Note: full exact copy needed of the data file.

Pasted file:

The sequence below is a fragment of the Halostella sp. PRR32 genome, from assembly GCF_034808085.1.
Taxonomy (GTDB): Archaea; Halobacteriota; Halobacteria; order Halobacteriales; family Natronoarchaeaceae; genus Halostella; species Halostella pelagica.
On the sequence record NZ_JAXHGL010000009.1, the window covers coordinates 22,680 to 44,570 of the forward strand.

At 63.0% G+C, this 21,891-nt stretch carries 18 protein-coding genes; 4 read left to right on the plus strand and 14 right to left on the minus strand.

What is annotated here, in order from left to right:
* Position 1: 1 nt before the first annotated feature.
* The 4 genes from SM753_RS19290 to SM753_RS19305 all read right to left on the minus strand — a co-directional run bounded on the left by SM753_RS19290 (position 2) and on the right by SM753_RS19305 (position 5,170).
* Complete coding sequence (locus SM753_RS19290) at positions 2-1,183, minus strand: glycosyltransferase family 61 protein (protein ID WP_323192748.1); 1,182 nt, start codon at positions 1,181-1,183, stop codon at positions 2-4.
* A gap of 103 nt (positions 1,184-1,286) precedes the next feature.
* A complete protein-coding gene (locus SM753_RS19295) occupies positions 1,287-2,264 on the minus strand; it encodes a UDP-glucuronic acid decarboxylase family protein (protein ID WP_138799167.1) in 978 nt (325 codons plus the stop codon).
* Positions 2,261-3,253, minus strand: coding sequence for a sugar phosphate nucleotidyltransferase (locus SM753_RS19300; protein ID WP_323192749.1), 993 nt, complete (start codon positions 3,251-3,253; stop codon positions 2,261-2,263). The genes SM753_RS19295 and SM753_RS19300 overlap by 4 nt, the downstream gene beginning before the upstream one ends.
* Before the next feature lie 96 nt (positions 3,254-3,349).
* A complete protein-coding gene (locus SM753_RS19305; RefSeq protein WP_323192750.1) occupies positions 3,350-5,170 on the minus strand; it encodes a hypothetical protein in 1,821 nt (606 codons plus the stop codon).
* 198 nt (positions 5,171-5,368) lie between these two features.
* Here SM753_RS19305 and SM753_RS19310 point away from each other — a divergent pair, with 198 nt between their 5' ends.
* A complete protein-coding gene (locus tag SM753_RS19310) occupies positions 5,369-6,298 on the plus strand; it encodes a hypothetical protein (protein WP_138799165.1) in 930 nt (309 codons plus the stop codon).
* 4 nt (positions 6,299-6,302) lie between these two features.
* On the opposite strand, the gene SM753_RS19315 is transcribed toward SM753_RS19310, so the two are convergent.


The sequence below is a fragment of the Halostella sp. PRR32 genome, from assembly GCF_034808085.1.
Taxonomy (GTDB): Archaea; Halobacteriota; Halobacteria; order Halobacteriales; family Natronoarchaeaceae; genus Halostella; species Halostella pelagica.
On the sequence record NZ_JAXHGL010000009.1, the window covers coordinates 22,680 to 44,570 of the forward strand.

At 63.0% G+C, this 21,891-nt stretch carries 18 protein-coding genes; 4 read left to right on the plus strand and 14 right to left on the minus strand.

What is annotated here, in order from left to right:
* Position 1: 1 nt before the first annotated feature.
* The 4 genes from SM753_RS19290 to SM753_RS19305 all read right to left on the minus strand — a co-directional run bounded on the left by SM753_RS19290 (position 2) and on the right by SM753_RS19305 (position 5,170).
* Complete coding sequence (locus SM753_RS19290) at positions 2-1,183, minus strand: glycosyltransferase family 61 protein (protein ID WP_323192748.1); 1,182 nt, start codon at positions 1,181-1,183, stop codon at positions 2-4.
* A gap of 103 nt (positions 1,184-1,286) precedes the next feature.
* A complete protein-coding gene (locus SM753_RS19295) occupies positions 1,287-2,264 on the minus strand; it encodes a UDP-glucuronic acid decarboxylase family protein (protein ID WP_138799167.1) in 978 nt (325 codons plus the stop codon).
* Positions 2,261-3,253, minus strand: coding sequence for a sugar phosphate nucleotidyltransferase (locus SM753_RS19300; protein ID WP_323192749.1), 993 nt, complete (start codon positions 3,251-3,253; stop codon positions 2,261-2,263). The genes SM753_RS19295 and SM753_RS19300 overlap by 4 nt, the downstream gene beginning before the upstream one ends.
* Before the next feature lie 96 nt (positions 3,254-3,349).
* A complete protein-coding gene (locus SM753_RS19305; RefSeq protein WP_323192750.1) occupies positions 3,350-5,170 on the minus strand; it encodes a hypothetical protein in 1,821 nt (606 codons plus the stop codon).
* 198 nt (positions 5,171-5,368) lie between these two features.
* Here SM753_RS19305 and SM753_RS19310 point away from each other — a divergent pair, with 198 nt between their 5' ends.
* A complete protein-coding gene (locus tag SM753_RS19310) occupies positions 5,369-6,298 on the plus strand; it encodes a hypothetical protein (protein WP_138799165.1) in 930 nt (309 codons plus the stop codon).
* 4 nt (positions 6,299-6,302) lie between these two features.
* On the opposite strand, the gene SM753_RS19315 is transcribed toward SM753_RS19310, so the two are convergent.